|Senator for South Australia|
28 April 1951 – 11 September 1961
|Succeeded by||Gordon Davidson|
|Member for Flinders|
|Preceded by||Edward Craigie|
|Succeeded by||Glen Pearson|
13 January 1905|
Kadina, South Australia
|Died||11 September 1961(aged 56)|
|Political party||Liberal and Country League and Liberal|
|Spouse(s)||Laurel Hooper (married 1929)|
|Parents||Thomas William Pearson and his wife Julia Adams, née Rowe|
|Occupation||Farmer and grazier|
Rex Whiting Pearson (13 January 1905 – 11 September 1961) was an Australian politician. Born in Kadina, South Australia, he was educated in Adelaide at Prince Alfred College before becoming a farmer and grazier initially at Sandilands on Yorke Peninsula in South Australia.
In 1927, Pearson moved with his widowed mother to Jamestown. In 1935 he moved with his and his brother Glen's families to Cockaleechie and the following year 20 km north to Yeelanna. He first contested the state election for Flinders in 1938, but lost after distribution of preferences.
In 1941, he was elected to the South Australian House of Assembly as the Liberal and Country League member for Flinders, on preferences from the Labor candidate to defeat the Single Tax League MP Edward Craigie. Even though he moved to Belair then Lower Mitcham near Adelaide and his mother's home, he won the 1947 and 1950 elections for Flinders and retained his interest and support for farming and rural interests, especially in his electorate on Eyre Peninsula.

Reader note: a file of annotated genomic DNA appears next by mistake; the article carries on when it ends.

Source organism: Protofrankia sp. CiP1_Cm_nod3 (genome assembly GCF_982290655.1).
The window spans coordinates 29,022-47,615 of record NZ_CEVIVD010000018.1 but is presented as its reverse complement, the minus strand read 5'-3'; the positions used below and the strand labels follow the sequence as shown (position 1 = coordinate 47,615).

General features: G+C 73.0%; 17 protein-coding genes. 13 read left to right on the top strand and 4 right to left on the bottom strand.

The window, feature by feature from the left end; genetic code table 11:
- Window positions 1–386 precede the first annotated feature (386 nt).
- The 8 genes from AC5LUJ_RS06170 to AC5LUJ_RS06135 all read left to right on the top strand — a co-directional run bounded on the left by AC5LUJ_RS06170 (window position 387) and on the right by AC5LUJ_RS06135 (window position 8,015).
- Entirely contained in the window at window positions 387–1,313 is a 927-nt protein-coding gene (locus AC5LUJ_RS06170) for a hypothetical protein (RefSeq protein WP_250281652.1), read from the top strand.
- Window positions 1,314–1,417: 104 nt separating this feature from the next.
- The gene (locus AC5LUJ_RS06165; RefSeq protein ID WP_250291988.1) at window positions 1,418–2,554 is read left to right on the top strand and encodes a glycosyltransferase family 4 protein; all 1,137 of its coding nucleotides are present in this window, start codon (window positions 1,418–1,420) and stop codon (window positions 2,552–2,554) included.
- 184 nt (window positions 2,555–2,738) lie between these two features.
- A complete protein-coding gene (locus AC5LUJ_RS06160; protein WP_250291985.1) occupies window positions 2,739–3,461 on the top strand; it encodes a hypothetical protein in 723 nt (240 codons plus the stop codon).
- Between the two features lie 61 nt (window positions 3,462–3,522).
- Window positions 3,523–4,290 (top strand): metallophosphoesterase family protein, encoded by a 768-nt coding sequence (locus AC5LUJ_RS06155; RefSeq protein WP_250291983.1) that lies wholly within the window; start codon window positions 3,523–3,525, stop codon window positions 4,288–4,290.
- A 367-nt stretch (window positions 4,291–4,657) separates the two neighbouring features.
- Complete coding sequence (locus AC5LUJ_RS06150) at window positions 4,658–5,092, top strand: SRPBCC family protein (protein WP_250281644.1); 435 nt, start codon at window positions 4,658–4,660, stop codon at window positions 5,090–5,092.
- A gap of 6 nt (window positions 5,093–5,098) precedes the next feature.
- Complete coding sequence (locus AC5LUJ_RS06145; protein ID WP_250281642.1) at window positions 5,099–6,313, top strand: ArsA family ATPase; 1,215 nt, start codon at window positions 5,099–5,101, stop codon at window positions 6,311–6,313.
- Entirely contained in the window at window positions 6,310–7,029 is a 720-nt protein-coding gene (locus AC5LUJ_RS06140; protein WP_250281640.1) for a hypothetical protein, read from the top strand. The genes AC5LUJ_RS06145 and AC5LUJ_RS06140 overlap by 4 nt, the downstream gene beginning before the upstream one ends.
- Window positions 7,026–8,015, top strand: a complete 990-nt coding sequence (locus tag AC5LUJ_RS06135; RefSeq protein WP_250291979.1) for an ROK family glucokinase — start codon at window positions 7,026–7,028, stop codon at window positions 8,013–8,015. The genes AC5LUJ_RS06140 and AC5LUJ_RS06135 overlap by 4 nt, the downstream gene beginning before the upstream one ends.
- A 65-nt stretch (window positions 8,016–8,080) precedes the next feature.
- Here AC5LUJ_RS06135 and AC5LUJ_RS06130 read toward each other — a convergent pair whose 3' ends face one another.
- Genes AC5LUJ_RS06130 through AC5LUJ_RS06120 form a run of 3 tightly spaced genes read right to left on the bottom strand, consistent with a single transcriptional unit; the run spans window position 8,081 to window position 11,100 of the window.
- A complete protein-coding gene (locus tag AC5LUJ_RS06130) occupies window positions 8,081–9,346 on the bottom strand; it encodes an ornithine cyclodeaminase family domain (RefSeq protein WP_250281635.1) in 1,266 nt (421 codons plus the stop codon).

In 1951, he transferred to federal politics, winning a seat in the Australian Senate as a Liberal at the double dissolution federal election. His brother Glen won the Flinders by-election. Pearson held his senate seat by winning elections in 1953 and 1958, until his death in 1961, necessitating the appointment of Gordon Davidson to replace him.
- "PEARSON, Rex Whiting (1905–1961) Senator for South Australia, 1951–61 (Liberal Party of Australia)", The Biographical Dictionary of the Australian Senate, Melbourne University Press, Carlton, Vic., 2004, 2, 1929-1962, pp. 320–325, retrieved 6 November 2016 – via Australian Senate
- Carr, Adam (2008). "Australian Election Archive". Psephos, Adam Carr's Election Archive. Retrieved 2008-11-23.
|Parliament of South Australia|
|Member for Flinders
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